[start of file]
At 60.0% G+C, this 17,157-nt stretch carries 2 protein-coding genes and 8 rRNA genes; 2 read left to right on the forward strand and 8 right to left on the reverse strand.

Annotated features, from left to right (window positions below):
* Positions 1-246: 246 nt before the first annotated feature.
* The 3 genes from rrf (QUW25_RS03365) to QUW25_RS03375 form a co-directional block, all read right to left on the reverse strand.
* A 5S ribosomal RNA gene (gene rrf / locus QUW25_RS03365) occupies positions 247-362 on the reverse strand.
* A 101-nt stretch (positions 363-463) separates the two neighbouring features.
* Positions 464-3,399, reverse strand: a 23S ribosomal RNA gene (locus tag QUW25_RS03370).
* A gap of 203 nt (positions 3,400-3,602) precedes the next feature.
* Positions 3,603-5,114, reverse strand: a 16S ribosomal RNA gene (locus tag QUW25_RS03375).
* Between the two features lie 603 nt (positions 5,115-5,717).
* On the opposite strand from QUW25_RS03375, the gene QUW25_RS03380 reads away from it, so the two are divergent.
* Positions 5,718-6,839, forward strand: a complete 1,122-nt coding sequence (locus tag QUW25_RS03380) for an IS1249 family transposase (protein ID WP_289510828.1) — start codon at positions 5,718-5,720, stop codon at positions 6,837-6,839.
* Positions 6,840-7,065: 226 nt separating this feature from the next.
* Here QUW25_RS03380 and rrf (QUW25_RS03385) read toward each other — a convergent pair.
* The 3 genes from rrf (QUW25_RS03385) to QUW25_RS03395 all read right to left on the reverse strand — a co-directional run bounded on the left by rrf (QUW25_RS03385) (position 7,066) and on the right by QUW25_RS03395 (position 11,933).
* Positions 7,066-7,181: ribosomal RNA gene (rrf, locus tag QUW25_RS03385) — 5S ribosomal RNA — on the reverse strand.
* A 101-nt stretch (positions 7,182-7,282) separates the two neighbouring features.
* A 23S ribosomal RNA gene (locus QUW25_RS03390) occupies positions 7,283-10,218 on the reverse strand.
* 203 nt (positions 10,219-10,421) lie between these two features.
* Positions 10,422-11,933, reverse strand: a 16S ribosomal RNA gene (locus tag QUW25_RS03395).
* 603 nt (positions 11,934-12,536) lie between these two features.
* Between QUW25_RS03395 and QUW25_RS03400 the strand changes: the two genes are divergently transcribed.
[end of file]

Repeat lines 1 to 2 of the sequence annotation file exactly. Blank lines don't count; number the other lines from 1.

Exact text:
At 60.0% G+C, this 17,157-nt stretch carries 2 protein-coding genes and 8 rRNA genes; 2 read left to right on the forward strand and 8 right to left on the reverse strand.

Annotated features, from left to right (window positions below):